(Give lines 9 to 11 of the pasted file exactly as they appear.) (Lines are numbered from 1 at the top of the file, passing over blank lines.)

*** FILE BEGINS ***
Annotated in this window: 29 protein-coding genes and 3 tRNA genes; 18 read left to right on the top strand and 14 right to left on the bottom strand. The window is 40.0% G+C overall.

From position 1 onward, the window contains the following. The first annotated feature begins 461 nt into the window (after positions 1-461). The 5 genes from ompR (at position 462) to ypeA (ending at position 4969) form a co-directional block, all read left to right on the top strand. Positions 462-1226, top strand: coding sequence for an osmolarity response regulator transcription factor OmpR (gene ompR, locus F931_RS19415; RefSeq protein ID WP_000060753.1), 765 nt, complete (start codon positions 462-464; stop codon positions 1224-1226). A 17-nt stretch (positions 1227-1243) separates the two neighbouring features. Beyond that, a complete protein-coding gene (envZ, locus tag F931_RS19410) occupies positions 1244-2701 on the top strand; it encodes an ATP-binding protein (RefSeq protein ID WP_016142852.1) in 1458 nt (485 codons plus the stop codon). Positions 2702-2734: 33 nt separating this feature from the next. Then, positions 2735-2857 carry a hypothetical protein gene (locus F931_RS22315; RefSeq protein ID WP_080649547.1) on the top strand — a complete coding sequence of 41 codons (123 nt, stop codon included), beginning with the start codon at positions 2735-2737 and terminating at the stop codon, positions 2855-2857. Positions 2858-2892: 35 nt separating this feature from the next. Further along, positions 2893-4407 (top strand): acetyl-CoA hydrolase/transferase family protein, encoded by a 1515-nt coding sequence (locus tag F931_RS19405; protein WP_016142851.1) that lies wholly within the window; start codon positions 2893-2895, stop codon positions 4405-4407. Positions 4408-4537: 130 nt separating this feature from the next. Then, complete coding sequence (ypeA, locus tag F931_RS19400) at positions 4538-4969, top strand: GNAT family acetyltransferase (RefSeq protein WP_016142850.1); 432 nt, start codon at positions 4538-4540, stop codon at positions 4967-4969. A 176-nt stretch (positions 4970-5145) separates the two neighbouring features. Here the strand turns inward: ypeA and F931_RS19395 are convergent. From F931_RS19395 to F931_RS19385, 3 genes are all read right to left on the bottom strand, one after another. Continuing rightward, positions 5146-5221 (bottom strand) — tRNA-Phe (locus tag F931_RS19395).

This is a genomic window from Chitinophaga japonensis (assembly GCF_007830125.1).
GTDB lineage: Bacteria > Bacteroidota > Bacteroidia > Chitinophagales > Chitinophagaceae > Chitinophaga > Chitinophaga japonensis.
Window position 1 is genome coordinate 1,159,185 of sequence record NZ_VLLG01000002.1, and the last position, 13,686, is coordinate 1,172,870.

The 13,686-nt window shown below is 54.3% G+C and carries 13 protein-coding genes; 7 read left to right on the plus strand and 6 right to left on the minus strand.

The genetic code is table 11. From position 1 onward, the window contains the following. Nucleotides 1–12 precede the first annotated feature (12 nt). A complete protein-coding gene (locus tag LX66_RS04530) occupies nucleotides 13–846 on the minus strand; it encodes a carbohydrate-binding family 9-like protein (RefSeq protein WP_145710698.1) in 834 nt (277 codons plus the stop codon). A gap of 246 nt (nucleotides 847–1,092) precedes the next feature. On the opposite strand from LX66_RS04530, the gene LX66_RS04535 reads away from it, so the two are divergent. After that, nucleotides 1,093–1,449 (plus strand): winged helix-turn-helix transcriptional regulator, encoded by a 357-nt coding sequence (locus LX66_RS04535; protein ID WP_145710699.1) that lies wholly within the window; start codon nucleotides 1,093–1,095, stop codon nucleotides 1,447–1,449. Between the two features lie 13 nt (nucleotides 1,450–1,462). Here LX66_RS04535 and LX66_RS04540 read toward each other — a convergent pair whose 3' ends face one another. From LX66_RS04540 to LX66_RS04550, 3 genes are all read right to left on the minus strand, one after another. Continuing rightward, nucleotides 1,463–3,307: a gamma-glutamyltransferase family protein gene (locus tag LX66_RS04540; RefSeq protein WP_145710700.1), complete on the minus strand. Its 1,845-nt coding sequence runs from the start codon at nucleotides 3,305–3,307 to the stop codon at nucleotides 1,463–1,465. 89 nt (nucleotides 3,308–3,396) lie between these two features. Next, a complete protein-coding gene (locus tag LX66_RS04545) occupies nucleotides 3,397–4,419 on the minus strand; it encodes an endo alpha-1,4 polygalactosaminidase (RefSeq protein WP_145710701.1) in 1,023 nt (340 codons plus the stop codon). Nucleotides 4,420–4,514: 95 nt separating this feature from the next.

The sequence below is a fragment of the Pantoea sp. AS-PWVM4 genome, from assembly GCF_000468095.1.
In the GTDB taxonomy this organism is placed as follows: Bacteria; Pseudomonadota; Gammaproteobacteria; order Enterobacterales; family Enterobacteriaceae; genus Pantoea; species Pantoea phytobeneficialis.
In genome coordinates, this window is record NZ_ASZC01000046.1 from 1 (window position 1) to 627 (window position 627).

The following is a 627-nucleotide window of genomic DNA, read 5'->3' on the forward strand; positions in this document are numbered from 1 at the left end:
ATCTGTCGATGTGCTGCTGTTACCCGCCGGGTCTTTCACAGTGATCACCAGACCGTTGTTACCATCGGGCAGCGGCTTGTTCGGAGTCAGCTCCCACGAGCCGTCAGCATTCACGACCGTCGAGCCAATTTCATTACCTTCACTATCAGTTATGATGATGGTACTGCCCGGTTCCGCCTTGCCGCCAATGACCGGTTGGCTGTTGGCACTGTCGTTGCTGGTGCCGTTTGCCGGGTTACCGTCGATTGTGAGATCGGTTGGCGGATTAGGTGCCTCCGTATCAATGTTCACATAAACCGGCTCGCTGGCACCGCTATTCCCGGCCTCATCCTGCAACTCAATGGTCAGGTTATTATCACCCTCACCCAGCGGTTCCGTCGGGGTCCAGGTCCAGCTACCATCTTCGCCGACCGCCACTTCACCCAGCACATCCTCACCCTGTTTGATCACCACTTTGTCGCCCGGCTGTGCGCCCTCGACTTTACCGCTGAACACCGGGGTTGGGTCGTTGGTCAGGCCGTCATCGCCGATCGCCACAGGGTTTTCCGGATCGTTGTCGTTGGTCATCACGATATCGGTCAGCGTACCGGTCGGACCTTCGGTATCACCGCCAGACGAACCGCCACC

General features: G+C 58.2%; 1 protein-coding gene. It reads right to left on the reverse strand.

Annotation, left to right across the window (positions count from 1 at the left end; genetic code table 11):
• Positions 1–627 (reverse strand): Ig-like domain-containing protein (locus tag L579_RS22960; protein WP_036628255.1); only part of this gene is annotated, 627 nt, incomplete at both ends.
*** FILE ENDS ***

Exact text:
In the GTDB taxonomy this organism is placed as follows: Bacteria; Pseudomonadota; Gammaproteobacteria; order Enterobacterales; family Enterobacteriaceae; genus Pantoea; species Pantoea phytobeneficialis.
In genome coordinates, this window is record NZ_ASZC01000046.1 from 1 (window position 1) to 627 (window position 627).

The following is a 627-nucleotide window of genomic DNA, read 5'->3' on the forward strand; positions in this document are numbered from 1 at the left end: